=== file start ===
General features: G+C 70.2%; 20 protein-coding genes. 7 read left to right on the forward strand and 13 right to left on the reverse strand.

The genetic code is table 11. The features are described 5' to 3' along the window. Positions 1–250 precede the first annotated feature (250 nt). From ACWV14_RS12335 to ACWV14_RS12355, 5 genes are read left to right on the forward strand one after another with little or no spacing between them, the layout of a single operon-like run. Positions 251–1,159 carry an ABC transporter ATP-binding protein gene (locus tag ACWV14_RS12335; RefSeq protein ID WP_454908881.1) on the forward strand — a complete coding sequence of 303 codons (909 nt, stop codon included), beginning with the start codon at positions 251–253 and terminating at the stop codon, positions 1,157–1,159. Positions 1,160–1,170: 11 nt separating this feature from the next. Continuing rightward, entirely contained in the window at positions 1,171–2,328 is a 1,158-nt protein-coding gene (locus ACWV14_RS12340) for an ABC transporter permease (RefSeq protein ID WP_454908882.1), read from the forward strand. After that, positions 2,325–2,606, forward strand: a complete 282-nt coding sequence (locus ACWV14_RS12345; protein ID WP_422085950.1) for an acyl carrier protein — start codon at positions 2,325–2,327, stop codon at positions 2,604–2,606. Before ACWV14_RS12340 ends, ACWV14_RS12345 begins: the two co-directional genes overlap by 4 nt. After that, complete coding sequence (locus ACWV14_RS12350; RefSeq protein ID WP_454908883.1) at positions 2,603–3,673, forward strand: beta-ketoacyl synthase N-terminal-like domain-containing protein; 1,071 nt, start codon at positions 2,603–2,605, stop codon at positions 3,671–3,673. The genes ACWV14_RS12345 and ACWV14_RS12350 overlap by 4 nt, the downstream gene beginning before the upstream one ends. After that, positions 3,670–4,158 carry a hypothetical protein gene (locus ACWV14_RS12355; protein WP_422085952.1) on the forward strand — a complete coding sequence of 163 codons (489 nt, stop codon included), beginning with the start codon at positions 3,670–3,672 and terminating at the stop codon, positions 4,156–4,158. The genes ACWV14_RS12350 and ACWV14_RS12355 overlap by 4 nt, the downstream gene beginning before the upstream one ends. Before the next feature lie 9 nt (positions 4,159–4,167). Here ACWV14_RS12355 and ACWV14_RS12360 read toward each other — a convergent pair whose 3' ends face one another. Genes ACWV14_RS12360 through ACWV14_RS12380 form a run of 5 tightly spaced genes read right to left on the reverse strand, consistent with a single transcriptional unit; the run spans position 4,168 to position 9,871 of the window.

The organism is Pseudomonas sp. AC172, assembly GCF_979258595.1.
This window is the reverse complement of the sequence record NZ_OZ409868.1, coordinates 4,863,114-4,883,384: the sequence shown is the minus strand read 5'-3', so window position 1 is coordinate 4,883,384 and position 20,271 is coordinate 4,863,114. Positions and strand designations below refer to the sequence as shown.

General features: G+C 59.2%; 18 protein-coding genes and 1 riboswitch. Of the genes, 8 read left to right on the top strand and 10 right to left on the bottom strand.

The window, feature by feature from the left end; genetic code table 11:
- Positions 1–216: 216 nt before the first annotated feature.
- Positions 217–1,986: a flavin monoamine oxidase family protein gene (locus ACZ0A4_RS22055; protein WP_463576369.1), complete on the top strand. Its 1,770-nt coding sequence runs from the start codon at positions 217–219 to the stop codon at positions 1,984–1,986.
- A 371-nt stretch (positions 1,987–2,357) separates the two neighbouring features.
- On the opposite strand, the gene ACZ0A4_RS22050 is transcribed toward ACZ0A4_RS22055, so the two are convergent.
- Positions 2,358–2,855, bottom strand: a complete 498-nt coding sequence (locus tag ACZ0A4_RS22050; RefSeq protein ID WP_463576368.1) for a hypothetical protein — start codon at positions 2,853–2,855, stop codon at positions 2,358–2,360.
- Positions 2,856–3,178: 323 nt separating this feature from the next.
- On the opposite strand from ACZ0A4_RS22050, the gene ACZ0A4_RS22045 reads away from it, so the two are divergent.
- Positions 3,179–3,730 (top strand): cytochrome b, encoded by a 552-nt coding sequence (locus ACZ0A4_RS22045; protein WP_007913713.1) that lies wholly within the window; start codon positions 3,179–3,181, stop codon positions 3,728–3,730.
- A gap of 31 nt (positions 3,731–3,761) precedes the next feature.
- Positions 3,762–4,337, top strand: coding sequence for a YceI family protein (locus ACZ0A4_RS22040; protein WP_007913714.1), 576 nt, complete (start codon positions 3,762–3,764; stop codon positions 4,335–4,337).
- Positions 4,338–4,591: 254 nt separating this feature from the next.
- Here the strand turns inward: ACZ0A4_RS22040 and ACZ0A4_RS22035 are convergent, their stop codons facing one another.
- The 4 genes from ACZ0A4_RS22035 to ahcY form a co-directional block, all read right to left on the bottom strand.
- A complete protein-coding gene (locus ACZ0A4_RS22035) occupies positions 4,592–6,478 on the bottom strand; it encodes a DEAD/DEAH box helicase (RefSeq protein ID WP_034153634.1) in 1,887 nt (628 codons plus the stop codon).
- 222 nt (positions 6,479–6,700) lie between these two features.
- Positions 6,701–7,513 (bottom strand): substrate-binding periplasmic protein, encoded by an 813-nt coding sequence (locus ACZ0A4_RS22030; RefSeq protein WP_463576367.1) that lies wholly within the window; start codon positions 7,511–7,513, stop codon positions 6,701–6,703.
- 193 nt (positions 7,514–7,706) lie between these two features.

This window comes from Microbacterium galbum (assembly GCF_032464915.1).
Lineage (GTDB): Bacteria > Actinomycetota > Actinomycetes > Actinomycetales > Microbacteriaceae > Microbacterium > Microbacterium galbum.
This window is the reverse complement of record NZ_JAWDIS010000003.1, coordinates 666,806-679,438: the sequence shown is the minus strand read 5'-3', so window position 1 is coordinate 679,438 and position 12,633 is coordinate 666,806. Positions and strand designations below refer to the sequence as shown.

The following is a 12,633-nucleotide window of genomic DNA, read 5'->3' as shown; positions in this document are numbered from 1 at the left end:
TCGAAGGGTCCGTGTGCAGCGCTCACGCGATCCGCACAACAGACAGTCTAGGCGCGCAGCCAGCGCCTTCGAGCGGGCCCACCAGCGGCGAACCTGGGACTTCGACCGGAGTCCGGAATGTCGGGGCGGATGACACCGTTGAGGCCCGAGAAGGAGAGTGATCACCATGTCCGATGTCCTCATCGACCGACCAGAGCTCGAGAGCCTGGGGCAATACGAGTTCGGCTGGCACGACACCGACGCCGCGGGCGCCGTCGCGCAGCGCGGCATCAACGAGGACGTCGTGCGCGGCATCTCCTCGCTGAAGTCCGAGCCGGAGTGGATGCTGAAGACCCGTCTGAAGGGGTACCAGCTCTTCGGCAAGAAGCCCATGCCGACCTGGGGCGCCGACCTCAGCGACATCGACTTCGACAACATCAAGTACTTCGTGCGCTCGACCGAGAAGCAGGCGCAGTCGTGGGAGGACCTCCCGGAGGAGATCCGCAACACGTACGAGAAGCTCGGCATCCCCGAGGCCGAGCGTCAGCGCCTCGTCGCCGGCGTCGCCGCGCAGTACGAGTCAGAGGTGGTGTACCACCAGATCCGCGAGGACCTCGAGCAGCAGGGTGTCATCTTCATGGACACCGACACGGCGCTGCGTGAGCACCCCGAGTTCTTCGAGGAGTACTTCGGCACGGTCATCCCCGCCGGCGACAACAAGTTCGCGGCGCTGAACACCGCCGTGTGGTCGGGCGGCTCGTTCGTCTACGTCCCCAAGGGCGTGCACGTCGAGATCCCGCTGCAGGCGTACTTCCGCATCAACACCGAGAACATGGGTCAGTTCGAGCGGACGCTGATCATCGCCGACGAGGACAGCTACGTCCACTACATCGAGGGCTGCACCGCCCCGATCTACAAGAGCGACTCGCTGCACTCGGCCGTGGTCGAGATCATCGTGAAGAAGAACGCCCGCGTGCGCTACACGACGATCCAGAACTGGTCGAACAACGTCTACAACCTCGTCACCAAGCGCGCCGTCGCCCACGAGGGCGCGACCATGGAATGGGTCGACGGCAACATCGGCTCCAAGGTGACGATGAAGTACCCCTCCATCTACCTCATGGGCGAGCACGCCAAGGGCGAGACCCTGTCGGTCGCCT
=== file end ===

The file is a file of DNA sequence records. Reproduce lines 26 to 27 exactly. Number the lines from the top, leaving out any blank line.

This window is the reverse complement of record NZ_JAWDIS010000003.1, coordinates 666,806-679,438: the sequence shown is the minus strand read 5'-3', so window position 1 is coordinate 679,438 and position 12,633 is coordinate 666,806. Positions and strand designations below refer to the sequence as shown.

The following is a 12,633-nucleotide window of genomic DNA, read 5'->3' as shown; positions in this document are numbered from 1 at the left end: